Review: Black Widow Only Teases a More Morally Enlightened Future for the MCU

Black Widow isn’t terribly hard to follow, but in execution the film moves so haphazardly as to be bewildering.

Black Widow
Photo: Walt Disney Studios Motion Pictures

It’s telling that after ostensibly wiping the slate clean with Joe and Anthony Russo’s Avengers: Endgame, the Marvel Cinematic Universe begins its Phase Four rollout with a retread. Cate Shortland’s Black Widow, a belated standalone film for Russian assassin turned American black-ops asset Natasha Romanoff (Scarlett Johansson), is at a disadvantage from the start. As Black Widow died during Endgame, the film adds to the messiness of the MCU’s continuity, but the character had no particularly tantalizing threads left unexplored.

Indeed, the opening of Black Widow, set in 1995 as a young Natasha (played by Ever Anderson) is whisked from an undercover mission in suburban Ohio into the Red Room assassin program that will forcibly mold her into a super-agent, merely distends the character’s long-ago summarized backstory. In its depiction of a fake family of post-Soviet agents—posing as a suburban family alongside Natasha are her adoptive parents, Russian super-soldier Red Guardian (David Harbour) and scientist Melina Vostokoff (Rachel Weisz), and younger sister, Yelena (played by Florence Pugh as an adult and Violet McGraw as a child)—the intro largely plays out as a clumsy, Marvel-fied homage to FX’s The Americans.

After that prologue, the film picks up right after the events of the Russo brothers’ Captain America: Civil War, with an older Natasha still in hiding from the government for aiding Steve Rogers. Quickly, though, she’s drawn out by Yelena, who was also handed to the Red Room and has only recently rebelled against the brainwashing and training program. The two become embroiled in a plot to protect an antidote to a mind control poison that the Red Room uses on its elite assassins, and in their attempt to bring down the organization that tortured them, they must reassemble their old, fake family and confront the trauma of their past.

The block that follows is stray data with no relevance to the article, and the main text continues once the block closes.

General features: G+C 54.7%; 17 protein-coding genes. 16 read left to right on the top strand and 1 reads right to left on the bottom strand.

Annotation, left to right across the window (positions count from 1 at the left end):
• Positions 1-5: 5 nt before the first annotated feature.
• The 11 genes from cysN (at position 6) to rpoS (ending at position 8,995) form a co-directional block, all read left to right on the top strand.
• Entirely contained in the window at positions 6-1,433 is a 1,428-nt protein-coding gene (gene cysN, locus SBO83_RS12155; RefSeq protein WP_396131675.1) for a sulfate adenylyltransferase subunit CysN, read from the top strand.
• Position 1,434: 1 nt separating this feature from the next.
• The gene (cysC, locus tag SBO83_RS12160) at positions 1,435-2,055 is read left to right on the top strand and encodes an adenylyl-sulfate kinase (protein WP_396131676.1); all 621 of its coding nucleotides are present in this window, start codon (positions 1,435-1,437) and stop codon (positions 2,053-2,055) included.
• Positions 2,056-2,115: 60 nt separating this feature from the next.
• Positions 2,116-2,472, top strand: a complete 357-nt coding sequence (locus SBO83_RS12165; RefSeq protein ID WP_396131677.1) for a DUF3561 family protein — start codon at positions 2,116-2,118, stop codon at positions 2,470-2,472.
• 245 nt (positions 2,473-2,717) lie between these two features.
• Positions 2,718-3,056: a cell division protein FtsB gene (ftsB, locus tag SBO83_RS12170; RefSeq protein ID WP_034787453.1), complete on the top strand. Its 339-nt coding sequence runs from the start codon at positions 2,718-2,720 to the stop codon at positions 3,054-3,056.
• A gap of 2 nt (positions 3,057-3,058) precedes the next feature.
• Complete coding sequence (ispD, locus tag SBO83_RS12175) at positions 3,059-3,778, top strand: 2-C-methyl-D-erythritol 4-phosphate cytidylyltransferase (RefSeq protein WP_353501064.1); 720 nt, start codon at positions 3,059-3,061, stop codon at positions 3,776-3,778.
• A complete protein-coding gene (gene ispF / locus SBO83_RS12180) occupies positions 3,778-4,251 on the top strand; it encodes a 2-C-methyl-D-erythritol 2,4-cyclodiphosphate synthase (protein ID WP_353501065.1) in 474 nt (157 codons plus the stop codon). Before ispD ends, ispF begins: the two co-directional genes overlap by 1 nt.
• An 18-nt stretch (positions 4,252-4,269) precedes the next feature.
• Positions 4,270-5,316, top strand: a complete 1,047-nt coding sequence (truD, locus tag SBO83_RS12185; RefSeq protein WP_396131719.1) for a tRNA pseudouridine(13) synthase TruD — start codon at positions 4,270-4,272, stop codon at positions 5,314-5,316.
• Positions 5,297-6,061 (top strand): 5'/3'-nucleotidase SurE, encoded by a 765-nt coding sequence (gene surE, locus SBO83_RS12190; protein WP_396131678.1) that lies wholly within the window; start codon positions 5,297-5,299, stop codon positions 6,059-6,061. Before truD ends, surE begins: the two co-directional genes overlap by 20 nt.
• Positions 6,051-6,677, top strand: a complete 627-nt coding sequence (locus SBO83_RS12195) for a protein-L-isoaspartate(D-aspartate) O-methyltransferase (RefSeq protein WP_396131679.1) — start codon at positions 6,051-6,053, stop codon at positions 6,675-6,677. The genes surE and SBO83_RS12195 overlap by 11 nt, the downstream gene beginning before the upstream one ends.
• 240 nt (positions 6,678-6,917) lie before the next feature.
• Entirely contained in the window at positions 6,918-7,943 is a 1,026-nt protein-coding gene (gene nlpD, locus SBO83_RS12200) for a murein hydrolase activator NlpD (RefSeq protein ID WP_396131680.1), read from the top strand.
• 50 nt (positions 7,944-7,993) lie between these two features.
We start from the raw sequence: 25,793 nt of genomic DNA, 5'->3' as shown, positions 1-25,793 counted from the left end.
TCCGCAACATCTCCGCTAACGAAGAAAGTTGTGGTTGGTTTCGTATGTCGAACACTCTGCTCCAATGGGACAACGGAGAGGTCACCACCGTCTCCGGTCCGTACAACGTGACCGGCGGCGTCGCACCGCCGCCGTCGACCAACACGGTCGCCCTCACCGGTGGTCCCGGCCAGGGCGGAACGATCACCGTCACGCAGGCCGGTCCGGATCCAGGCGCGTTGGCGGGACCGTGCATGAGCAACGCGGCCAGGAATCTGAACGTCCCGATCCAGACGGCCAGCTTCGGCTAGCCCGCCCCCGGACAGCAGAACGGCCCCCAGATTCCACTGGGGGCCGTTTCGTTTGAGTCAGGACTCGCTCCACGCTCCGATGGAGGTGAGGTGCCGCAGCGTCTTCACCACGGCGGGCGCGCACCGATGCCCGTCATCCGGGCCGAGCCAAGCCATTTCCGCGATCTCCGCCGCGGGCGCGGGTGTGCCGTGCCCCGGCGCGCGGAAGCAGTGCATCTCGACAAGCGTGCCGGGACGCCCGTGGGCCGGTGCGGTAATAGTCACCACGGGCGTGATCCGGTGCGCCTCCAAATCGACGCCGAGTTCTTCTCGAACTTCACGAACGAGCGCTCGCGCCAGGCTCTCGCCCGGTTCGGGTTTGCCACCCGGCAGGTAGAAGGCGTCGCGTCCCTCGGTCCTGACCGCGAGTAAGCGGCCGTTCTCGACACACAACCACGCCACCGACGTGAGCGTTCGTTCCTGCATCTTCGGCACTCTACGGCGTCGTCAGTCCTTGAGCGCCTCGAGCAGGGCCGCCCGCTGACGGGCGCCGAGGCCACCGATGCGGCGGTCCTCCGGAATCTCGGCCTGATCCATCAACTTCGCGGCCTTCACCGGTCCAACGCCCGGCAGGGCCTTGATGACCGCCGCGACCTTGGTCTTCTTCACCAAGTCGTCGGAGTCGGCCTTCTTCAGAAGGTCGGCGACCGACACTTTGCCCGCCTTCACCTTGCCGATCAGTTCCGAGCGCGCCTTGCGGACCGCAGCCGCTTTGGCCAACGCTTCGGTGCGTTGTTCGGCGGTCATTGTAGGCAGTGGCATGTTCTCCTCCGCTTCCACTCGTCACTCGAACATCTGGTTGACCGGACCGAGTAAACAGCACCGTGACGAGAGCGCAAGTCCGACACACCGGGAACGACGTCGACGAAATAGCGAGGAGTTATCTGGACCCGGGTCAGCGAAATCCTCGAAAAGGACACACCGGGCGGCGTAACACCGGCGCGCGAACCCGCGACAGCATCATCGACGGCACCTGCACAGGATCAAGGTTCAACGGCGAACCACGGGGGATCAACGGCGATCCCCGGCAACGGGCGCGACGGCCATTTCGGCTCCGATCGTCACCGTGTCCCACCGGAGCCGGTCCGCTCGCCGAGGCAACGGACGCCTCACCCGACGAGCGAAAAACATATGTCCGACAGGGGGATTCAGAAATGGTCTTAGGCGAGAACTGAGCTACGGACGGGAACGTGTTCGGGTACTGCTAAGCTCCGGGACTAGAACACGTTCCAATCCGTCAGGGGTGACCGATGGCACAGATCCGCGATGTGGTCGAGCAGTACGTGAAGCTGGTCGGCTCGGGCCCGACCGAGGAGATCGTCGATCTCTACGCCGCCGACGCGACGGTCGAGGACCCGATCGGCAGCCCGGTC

Boiled down to its essence, this narrative isn’t terribly hard to follow, but in execution the film moves so haphazardly as to be bewildering. Almost every single clue about the Red Room that Natasha uncovers leads to a bloated action sequence that, with its combination of sloppy editing and garish CGI, invariably comes across as a parody of the Marvel house style. Actively incongruous in a film that centers around one of the Avengers team’s least supernatural members, these conflagrations of crashing metal and billowing explosions throw visual coherence to the wind and are consistently punctuated by quippy dialogue. When, say, Red Guardian and Melina, both older and sadder, re-enter the film, they do so with a chaotically barreling narrative momentum that blunts the characters’ potential emotional impact.

Occasionally, things slow down long enough for characters to speak for more than three minutes without something exploding. Even then, though, moments that should be tender and revealing, like Natasha and Yelena sharing a beer over stories of how sharply their lives diverged, ultimately fall back on the stale Marvel formula of sardonic, self-referential humor amid matter-of-fact exposition dumps about a particular character’s experiences. Treating psychological revelations as just one more piece of narrative connective tissue simply turns subtext into text, transforming confrontations between faux-siblings and parents that should feel bracing into more markers paving the way toward a tidy resolution.

In its final stretch, however, Shortland’s film finally stumbles upon a novel idea. As is hinted by their name, the Avengers are a reactive force, as they respond to catastrophe with a vindictive brand of justice. But Black Widow, whose main characters are driven for most of the film’s running time by hatred and thoughts of revenge, accepts the possibility of a different kind of resolution—that is, one rooted as much in Natasha’s desire to atone for her own lifetime of violence as it is in her longing to force her tormentors to answer for theirs.


Joss Whedon’s Age of Ultron notoriously sought to generate pathos for Natasha with a horribly reductionist line about her feeling like a monster for having had an involuntary hysterectomy at the Red Room. In its final moments, Black Widow gives its heroine the humanity she never quite gained in her appearances in prior Marvel films, and it’s a shame that this slight but crucial wrinkle to the familiar morality of so many superhero stories ultimately feels more like a twist than a springboard for a new, more morally enlightened era of the MCU.

 Cast: Scarlett Johansson, Florence Pugh, Rachel Weisz, David Harbour, O-T Fagbenle, William Hurt, Ray Winstone, Ever Anderson, Violet McGraw  Director: Cate Shortland  Screenwriter: Eric Pearson  Distributor: Walt Disney Studios Motion Pictures  Running Time: 133 min  Rating: PG-13  Year: 2021  Buy: Video

Jake Cole

Jake Cole is an Atlanta-based film critic whose work has appeared in MTV News and Little White Lies. He is a member of the Atlanta Film Critics Circle and the Online Film Critics Society.

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